The Best Time of Day to Exercise
I'm trying to schedule my new fitness plan. Do you recommend working out in the morning or evening?
There is no consensus on what time of day is best for exercising. However, there are slight pros and cons of various times of day. For instance, individuals who exercise in the morning are more likely to stick with their program. This is most likely due to the fact that if you incorporate exercise into your morning routine, it becomes habitual and disruptions are minimal. On the other hand, afternoon exercisers are more likely to have interruptions that interfere with their exercise session – a meeting runs late, the kid's ride to soccer practice cancels, etc.
On the flip side, there is some evidence that cardiac events and arrhythmias are more common in the early morning in individuals with disease. In addition, body temperature is lower in the morning which could possibly lead to more injuries if not properly warmed up.
However, in the big picture of your exercise routine, the most important factor in determining the best time to exercise is your personal schedule and likes and dislikes. If you're truly not a morning lark, then forcing yourself to exercise in the morning will most likely be unpleasant and lead to the detriment of your program. I personally like to exercise in the late afternoon. In the past, when I have forced early morning exercise, I tend to pucker out late morning. It doesn't mesh well with my biological rhythm of being a night owl. However, I can confirm from personal experience that there definitely are more obstacles in the afternoon. But the fact that I feel stronger and more energetic when tackling my exercise at this time leads me to continue with this schedule.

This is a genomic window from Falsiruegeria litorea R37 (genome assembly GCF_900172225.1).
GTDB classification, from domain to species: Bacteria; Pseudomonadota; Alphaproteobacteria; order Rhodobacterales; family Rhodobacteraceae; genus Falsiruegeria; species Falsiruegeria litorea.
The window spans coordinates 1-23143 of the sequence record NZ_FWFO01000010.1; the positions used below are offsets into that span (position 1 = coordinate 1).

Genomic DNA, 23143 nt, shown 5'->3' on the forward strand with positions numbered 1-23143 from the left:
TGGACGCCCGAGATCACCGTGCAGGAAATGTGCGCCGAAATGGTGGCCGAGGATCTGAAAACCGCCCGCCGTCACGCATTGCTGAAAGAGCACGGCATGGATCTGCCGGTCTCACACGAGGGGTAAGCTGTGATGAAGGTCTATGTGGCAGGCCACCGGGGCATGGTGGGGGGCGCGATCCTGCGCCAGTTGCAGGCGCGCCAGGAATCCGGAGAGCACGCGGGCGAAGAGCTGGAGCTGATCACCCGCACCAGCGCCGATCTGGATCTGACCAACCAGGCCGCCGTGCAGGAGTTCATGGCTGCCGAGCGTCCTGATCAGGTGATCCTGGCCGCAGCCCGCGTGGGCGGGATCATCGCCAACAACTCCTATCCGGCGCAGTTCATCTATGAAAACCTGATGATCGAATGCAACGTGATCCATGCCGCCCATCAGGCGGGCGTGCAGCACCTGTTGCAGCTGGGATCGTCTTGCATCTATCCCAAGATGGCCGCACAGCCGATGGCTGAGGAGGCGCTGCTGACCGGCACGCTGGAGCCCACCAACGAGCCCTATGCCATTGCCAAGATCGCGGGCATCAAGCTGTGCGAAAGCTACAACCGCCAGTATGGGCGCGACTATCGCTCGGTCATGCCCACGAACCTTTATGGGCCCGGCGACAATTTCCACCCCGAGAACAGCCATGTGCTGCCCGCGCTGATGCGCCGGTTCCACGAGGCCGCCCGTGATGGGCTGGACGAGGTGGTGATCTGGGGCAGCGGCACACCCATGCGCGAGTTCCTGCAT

Take an assessment of your likes and dislikes and the schedule that you typically fall into on most days. Are you an early riser or do you prefer night hours? What is your favorite exercise activity and is it available to you only at certain hours? What are potential obstacles to the time of day that you plan for exercise? For instance, if you prefer early evening but have the conflict of getting dinner on the table at a decent hour, how can you overcome this? Can you take the weekend meals and have your spouse get dinner ready during the week? Would bulk cooking on the weekend be an option for you?
Think long-term when considering your exercise time. Ultimately, the most important factor is to exercise – period. Choose the time that will allow you to be consistent overtime and succeed!
Our expert, Dr. Sharon E. Griffin, holds a B.S., M.S., and Ph.D. in the areas of exercise science/physiology. She also holds a second M.S. degree in Nutrition and is a licensed nutritionist and an ACSM certified health and fitness instructor.
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